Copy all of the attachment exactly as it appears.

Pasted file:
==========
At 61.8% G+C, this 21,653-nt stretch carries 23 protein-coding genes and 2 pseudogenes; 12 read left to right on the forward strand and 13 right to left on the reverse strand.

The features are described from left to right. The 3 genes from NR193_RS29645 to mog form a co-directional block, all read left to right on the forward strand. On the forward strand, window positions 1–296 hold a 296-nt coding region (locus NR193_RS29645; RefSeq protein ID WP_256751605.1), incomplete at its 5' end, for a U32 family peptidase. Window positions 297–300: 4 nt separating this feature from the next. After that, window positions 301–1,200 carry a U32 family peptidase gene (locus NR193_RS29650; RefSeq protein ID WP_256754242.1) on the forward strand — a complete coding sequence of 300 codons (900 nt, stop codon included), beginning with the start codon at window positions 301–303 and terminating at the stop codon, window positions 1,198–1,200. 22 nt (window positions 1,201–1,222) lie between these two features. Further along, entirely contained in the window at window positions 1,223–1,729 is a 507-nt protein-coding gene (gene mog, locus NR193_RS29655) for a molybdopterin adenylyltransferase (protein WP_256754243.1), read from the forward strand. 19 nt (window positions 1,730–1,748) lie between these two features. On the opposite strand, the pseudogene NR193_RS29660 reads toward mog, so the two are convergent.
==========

At 61.8% G+C, this 21,653-nt stretch carries 23 protein-coding genes and 2 pseudogenes; 12 read left to right on the forward strand and 13 right to left on the reverse strand.

The features are described from left to right. The 3 genes from NR193_RS29645 to mog form a co-directional block, all read left to right on the forward strand. On the forward strand, window positions 1–296 hold a 296-nt coding region (locus NR193_RS29645; RefSeq protein ID WP_256751605.1), incomplete at its 5' end, for a U32 family peptidase. Window positions 297–300: 4 nt separating this feature from the next. After that, window positions 301–1,200 carry a U32 family peptidase gene (locus NR193_RS29650; RefSeq protein ID WP_256754242.1) on the forward strand — a complete coding sequence of 300 codons (900 nt, stop codon included), beginning with the start codon at window positions 301–303 and terminating at the stop codon, window positions 1,198–1,200. 22 nt (window positions 1,201–1,222) lie between these two features. Further along, entirely contained in the window at window positions 1,223–1,729 is a 507-nt protein-coding gene (gene mog, locus NR193_RS29655) for a molybdopterin adenylyltransferase (protein WP_256754243.1), read from the forward strand. 19 nt (window positions 1,730–1,748) lie between these two features. On the opposite strand, the pseudogene NR193_RS29660 reads toward mog, so the two are convergent.